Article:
-       Name the person to whom staff/volunteers need to report any potential safeguarding concerns. This will usually be the organisation’s designated                   safeguarding lead (see above)

 

  1. Record the incident on an incident report sheet immediately if possible

-       As far as possible, records should be written contemporaneously, dated and signed.

-       Keep records about safeguarding concerns confidential and in a location where the alleged abuser will not have access to the record.

  1. Refer

In deciding whether to refer or not, the designated safeguarding lead should consider:

(1) the adult’s wishes and preferred outcome

(2) whether the adult has the mental capacity to make an informed decision about their own and others’ safety

(3) the safety or wellbeing of any children or other adults in relation to the adult who needs safeguarding

(4) whether there is a person in a position of trust involved

(5) whether a crime has been committed

 

This should inform the decision whether to notify the concern to the following people:

the police if a crime has been committed and/or Adult Social Care (part of adult social services) for possible safeguarding enquiry family/relatives as appropriate 

The designated safeguarding lead should keep a record of the reasons for referring the concern or reasons for not referring. 

Incidents of abuse may be one-off or multiple and may affect one person or more. Staff and volunteers should look beyond single incidents to identify patterns of harm. Accurate recording of information will also assist in recognising any patterns.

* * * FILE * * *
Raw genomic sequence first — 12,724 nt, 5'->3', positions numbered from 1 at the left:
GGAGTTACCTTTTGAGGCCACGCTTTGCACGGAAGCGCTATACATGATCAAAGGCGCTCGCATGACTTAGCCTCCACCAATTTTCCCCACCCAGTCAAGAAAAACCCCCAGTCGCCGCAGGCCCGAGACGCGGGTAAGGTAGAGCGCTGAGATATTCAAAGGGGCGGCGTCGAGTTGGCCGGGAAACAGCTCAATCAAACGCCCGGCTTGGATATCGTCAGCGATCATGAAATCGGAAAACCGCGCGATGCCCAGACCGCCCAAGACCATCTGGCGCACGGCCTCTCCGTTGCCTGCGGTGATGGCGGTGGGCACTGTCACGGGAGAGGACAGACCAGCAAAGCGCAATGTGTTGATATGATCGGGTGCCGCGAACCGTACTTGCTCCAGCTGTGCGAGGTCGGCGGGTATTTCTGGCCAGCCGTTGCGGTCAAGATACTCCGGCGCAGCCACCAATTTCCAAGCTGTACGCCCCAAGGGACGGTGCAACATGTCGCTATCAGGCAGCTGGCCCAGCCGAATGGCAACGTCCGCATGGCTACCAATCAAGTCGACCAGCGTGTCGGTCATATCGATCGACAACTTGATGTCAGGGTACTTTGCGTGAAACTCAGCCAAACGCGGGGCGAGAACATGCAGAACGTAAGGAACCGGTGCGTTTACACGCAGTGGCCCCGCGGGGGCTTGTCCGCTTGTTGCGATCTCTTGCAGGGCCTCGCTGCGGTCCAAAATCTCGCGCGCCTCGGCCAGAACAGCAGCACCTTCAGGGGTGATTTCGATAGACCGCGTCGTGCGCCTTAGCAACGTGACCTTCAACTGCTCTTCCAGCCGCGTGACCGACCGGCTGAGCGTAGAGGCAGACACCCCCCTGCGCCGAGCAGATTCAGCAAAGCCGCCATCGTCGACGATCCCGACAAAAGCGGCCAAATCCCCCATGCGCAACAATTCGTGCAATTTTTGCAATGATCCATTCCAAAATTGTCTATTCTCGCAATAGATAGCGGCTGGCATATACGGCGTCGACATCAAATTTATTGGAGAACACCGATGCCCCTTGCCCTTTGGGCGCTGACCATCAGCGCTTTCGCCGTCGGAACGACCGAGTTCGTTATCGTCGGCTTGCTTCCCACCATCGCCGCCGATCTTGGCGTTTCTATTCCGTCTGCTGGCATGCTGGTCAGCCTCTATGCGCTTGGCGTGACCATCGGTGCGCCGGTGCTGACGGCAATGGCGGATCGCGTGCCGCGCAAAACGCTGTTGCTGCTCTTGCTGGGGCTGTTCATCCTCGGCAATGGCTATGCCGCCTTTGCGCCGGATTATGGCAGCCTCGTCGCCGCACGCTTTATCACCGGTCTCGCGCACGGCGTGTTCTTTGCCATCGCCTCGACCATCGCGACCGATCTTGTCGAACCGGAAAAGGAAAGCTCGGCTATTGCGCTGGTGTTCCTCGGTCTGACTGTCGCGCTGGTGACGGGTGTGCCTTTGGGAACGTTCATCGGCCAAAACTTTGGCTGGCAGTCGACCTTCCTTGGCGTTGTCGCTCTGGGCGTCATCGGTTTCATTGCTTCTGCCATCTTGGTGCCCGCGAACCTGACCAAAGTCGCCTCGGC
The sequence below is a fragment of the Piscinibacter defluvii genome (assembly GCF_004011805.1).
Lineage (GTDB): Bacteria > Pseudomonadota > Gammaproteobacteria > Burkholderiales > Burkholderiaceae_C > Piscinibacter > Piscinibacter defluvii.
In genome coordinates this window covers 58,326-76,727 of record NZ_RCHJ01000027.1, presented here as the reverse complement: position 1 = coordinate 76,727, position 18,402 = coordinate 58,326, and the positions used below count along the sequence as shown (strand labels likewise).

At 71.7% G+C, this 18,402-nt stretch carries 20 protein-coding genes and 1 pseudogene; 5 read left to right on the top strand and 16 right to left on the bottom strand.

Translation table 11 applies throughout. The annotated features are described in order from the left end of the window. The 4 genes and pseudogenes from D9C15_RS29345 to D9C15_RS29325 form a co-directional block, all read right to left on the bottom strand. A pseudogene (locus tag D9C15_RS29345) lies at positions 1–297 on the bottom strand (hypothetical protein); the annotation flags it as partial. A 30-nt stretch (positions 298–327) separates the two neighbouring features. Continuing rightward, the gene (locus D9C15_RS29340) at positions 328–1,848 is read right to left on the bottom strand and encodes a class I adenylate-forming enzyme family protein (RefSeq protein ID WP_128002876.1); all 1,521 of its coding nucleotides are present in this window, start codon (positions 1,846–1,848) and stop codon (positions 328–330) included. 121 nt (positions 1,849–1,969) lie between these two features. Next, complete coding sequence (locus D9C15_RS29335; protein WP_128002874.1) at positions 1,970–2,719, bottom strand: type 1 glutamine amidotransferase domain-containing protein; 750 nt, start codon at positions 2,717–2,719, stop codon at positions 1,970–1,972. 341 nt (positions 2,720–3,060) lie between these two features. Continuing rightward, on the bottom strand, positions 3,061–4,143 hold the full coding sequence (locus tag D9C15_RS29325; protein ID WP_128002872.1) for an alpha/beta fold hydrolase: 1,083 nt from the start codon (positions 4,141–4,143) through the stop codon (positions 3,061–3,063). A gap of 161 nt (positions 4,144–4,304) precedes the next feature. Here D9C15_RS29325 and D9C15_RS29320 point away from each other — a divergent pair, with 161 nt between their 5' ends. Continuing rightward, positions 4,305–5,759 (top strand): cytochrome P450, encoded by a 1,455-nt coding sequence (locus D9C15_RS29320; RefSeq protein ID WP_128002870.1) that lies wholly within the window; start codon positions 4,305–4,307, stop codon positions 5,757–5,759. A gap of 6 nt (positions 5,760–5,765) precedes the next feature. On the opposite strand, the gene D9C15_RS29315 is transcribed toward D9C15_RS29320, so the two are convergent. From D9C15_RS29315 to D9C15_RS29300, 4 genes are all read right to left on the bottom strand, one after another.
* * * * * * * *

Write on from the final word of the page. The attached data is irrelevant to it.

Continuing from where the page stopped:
What are your roles and responsibilities?

All staff, management, trustees and volunteers at Empower the Invisible Project C.I.C. are expected to report any concerns to the named person for safeguarding. If the allegation is against one of Empower the Invisible Project C.I.C. members, volunteers, trustees or directors, seek advice from Rose Latham safeguarding lead. If the allegation is against the safeguarding lead, seek advice from Daniel Wolstencroft the director.

 

The designated safeguarding adults lead should be responsible for providing acknowledgement of the referral and brief feedback to the person raising the original concern. Feedback should be given in a way that will not make the situation worse or breach the Data Protection Act. If the police are involved, they should be consulted prior to giving feedback to the referrer to ensure any criminal investigation is not affected.